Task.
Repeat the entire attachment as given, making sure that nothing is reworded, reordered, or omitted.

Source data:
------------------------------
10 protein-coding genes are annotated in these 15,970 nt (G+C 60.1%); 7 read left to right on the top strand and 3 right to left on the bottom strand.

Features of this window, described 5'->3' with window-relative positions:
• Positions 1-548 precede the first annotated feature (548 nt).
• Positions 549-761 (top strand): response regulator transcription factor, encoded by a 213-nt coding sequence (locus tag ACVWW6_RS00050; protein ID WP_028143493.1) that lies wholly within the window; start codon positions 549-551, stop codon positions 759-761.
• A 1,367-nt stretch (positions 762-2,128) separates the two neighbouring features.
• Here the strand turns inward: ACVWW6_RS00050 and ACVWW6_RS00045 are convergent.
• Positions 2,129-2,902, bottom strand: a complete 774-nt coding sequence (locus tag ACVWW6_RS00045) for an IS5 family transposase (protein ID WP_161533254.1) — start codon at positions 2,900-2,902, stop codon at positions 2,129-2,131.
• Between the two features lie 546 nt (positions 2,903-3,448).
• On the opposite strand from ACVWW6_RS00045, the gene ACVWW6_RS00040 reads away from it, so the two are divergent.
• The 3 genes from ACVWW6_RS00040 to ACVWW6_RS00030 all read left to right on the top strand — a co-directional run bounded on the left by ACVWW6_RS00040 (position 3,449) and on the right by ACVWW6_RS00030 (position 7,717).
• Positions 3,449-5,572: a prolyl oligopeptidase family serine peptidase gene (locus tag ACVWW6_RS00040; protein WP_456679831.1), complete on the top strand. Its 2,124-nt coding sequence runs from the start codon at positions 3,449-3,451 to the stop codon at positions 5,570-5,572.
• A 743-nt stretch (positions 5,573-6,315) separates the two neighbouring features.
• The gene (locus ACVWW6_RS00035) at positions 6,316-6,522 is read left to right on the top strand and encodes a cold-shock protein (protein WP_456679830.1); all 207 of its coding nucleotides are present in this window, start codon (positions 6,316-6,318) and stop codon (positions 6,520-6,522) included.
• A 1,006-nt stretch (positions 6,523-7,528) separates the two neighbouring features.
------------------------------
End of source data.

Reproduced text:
10 protein-coding genes are annotated in these 15,970 nt (G+C 60.1%); 7 read left to right on the top strand and 3 right to left on the bottom strand.

Features of this window, described 5'->3' with window-relative positions:
• Positions 1-548 precede the first annotated feature (548 nt).
• Positions 549-761 (top strand): response regulator transcription factor, encoded by a 213-nt coding sequence (locus tag ACVWW6_RS00050; protein ID WP_028143493.1) that lies wholly within the window; start codon positions 549-551, stop codon positions 759-761.
• A 1,367-nt stretch (positions 762-2,128) separates the two neighbouring features.
• Here the strand turns inward: ACVWW6_RS00050 and ACVWW6_RS00045 are convergent.
• Positions 2,129-2,902, bottom strand: a complete 774-nt coding sequence (locus tag ACVWW6_RS00045) for an IS5 family transposase (protein ID WP_161533254.1) — start codon at positions 2,900-2,902, stop codon at positions 2,129-2,131.
• Between the two features lie 546 nt (positions 2,903-3,448).
• On the opposite strand from ACVWW6_RS00045, the gene ACVWW6_RS00040 reads away from it, so the two are divergent.
• The 3 genes from ACVWW6_RS00040 to ACVWW6_RS00030 all read left to right on the top strand — a co-directional run bounded on the left by ACVWW6_RS00040 (position 3,449) and on the right by ACVWW6_RS00030 (position 7,717).
• Positions 3,449-5,572: a prolyl oligopeptidase family serine peptidase gene (locus tag ACVWW6_RS00040; protein WP_456679831.1), complete on the top strand. Its 2,124-nt coding sequence runs from the start codon at positions 3,449-3,451 to the stop codon at positions 5,570-5,572.
• A 743-nt stretch (positions 5,573-6,315) separates the two neighbouring features.
• The gene (locus ACVWW6_RS00035) at positions 6,316-6,522 is read left to right on the top strand and encodes a cold-shock protein (protein WP_456679830.1); all 207 of its coding nucleotides are present in this window, start codon (positions 6,316-6,318) and stop codon (positions 6,520-6,522) included.
• A 1,006-nt stretch (positions 6,523-7,528) separates the two neighbouring features.